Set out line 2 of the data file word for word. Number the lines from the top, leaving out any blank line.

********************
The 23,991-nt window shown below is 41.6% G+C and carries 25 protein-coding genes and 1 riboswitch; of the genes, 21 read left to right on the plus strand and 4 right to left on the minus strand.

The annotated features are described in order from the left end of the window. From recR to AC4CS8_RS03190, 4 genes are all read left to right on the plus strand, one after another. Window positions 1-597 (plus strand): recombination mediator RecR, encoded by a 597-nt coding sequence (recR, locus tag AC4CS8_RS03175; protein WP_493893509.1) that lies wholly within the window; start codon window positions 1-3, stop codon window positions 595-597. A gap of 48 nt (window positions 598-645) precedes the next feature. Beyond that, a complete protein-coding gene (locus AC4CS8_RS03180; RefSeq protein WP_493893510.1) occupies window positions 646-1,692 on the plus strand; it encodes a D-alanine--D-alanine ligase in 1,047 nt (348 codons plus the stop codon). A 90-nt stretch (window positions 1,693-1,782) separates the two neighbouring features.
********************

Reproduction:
The annotated features are described in order from the left end of the window. From recR to AC4CS8_RS03190, 4 genes are all read left to right on the plus strand, one after another. Window positions 1-597 (plus strand): recombination mediator RecR, encoded by a 597-nt coding sequence (recR, locus tag AC4CS8_RS03175; protein WP_493893509.1) that lies wholly within the window; start codon window positions 1-3, stop codon window positions 595-597. A gap of 48 nt (window positions 598-645) precedes the next feature. Beyond that, a complete protein-coding gene (locus AC4CS8_RS03180; RefSeq protein WP_493893510.1) occupies window positions 646-1,692 on the plus strand; it encodes a D-alanine--D-alanine ligase in 1,047 nt (348 codons plus the stop codon). A 90-nt stretch (window positions 1,693-1,782) separates the two neighbouring features.